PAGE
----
Monday, October 20, 2008

I coach to win.

one of the joys of being a parent with skill acquisition teaching experience is coaching my son's teams. It doesn't matter which team, we simply break the sport down into it's fundamentals; catching, throwing, running, hitting, skating, shooting, handling the puck or dribbling, kicking and running into open space.

first thing is that the kids learn the skills to become proficient at the sport. this is nothing more than time and repetition (regardless of their inherent level of skill). the trick is to incorporate enough variety within teaching those skills that the children don't become bored. there are great methods of teaching this - skill & drill for one is great.

second thing is that the kids apply these skills in game situations. it really comes down to how well you can distract their focus from the 'score' and point them towards the 'skill' eg: did you see johnny's throw to 1st - that was great, or joanna kept the puck on her stick and her head up the whole time she skated down the ice. most leagues do a great job of setting criterion that don't mimic the actual game until such an age when kids are ready to handle it and have learned the fundamentals and their implementation.

third stage if you will is getting into a game and regardless of sport or age - when you are recreating the game situation, the focus should be on applying 1 & 2 for the purpose of winning. sure, you can tell them the score doesn't matter, and you can ask them if they had fun - but i'll burst your bubble and assure you they know. ever ask a kid who didn't win if they had fun? what was their answer? NO. ever ask a kid who did win if they had fun. HELL YA.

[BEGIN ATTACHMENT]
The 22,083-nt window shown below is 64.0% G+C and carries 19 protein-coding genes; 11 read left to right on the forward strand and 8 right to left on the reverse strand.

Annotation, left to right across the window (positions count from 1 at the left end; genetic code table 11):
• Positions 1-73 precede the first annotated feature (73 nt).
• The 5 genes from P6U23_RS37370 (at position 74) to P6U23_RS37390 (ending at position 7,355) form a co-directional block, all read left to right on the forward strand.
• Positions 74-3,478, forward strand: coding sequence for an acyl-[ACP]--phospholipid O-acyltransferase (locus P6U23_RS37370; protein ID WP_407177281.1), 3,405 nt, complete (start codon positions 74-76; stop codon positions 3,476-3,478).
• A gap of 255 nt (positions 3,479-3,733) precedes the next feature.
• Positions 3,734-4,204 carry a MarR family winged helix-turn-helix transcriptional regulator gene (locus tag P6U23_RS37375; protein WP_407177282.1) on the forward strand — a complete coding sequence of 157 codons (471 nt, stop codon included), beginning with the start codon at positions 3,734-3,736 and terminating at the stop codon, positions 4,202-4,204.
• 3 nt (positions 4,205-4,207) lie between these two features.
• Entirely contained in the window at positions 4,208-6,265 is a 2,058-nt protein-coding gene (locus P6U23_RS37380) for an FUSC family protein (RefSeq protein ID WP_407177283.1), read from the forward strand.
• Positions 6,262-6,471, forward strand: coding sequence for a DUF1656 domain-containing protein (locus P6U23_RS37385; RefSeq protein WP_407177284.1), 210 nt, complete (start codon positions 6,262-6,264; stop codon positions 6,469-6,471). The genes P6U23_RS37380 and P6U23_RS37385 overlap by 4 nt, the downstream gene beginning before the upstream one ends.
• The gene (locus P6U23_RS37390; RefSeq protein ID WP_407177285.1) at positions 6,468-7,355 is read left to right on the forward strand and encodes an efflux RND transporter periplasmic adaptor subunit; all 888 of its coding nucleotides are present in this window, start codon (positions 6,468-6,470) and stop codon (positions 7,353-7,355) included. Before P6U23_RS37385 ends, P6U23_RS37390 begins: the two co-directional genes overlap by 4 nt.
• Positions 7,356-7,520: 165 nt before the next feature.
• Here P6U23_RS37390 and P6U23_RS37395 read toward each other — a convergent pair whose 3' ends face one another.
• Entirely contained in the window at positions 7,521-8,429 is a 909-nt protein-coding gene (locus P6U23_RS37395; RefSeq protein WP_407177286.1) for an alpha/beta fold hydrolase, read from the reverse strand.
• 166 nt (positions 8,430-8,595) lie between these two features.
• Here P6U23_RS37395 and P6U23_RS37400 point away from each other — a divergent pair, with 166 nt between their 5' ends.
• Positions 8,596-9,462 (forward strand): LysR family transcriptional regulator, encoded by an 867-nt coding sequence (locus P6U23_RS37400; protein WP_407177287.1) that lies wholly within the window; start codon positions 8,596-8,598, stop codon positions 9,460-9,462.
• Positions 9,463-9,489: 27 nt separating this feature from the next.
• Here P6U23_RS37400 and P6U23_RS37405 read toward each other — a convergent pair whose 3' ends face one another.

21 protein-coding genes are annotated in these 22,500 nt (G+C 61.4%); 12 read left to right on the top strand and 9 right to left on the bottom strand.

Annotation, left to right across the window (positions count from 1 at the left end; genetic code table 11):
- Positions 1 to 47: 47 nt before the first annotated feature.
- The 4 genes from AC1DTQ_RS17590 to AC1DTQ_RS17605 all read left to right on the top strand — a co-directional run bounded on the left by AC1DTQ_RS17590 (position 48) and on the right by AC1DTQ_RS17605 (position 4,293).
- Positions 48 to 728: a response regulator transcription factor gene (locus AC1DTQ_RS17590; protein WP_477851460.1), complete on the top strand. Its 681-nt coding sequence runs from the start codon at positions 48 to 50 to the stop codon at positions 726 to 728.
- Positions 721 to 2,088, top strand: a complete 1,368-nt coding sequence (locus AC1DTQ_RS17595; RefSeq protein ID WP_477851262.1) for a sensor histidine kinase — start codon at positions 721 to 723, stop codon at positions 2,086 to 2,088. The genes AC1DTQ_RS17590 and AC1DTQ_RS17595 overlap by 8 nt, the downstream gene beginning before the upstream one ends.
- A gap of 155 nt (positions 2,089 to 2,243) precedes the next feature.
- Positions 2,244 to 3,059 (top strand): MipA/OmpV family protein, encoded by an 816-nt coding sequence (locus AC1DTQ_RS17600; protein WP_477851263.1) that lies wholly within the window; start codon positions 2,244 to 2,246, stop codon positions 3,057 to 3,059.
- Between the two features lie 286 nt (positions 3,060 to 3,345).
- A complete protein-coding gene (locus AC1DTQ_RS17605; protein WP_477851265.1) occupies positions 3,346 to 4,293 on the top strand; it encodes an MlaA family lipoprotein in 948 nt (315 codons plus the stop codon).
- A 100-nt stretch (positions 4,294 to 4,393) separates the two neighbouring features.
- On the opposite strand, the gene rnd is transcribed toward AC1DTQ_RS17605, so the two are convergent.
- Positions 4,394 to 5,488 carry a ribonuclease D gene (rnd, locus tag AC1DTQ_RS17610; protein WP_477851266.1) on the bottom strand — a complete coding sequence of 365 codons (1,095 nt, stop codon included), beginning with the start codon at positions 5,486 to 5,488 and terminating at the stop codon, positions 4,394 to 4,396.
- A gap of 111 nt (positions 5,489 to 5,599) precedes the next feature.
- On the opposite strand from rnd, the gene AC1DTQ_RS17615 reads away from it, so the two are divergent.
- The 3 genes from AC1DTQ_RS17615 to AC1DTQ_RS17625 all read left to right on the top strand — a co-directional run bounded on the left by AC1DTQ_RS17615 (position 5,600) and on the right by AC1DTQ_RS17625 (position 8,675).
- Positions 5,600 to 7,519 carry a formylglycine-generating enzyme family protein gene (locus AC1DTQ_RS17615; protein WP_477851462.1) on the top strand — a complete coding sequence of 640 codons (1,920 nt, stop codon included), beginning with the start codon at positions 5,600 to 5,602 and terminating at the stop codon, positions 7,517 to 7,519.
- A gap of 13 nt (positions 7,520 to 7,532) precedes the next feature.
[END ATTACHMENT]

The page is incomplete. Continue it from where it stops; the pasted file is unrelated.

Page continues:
bottom line here is there is nothing wrong with coaching kids to win when the minute they are in the situation that mimics 80%+ of a 'real - game' situation. all of this feel good stimulus like base chase after the game, shootouts after the game, hot chocolate at half time, snack breaks here and pizza parties there will not mask the realities of a win or a loss. they are aware.

i'm certainly not suggesting winning is the only thing - but it is an important thing because the matrix of a win (or loss) are essential to ones development through life; team work - responsibility - graciousness - humility - defeat - thrill - agony - upset - triumph and to throw all of these very important emotions and experiences into a catch all phrase 'did you have fun', diminished their specific impact and importance on young people's development.

i'll never forget the 60 minute clip of the highschool students who claimed something to the extent of 'everyone's a winner - it's a joke - we all get a trophy for "having fun" so if that's what works for our parents... why bother trying'.

so i coach to win. not at the expense of, not for any personal triumph, but because i firmly believe in winnings importance towards character development. winning in a team sport setting requires a team effort that is objective. having fun doesn't require a team effort and therefor is subjective hence less conducive to the overall development of the child. for those who lob the rationale 'my johnny will have plenty of time to be in game situations later in life', i homer.... "great, then start teaching him how to handle them now" because if you don't - i assure you they won't be 'having fun then'

play to win - coach to win - and feel good about it.

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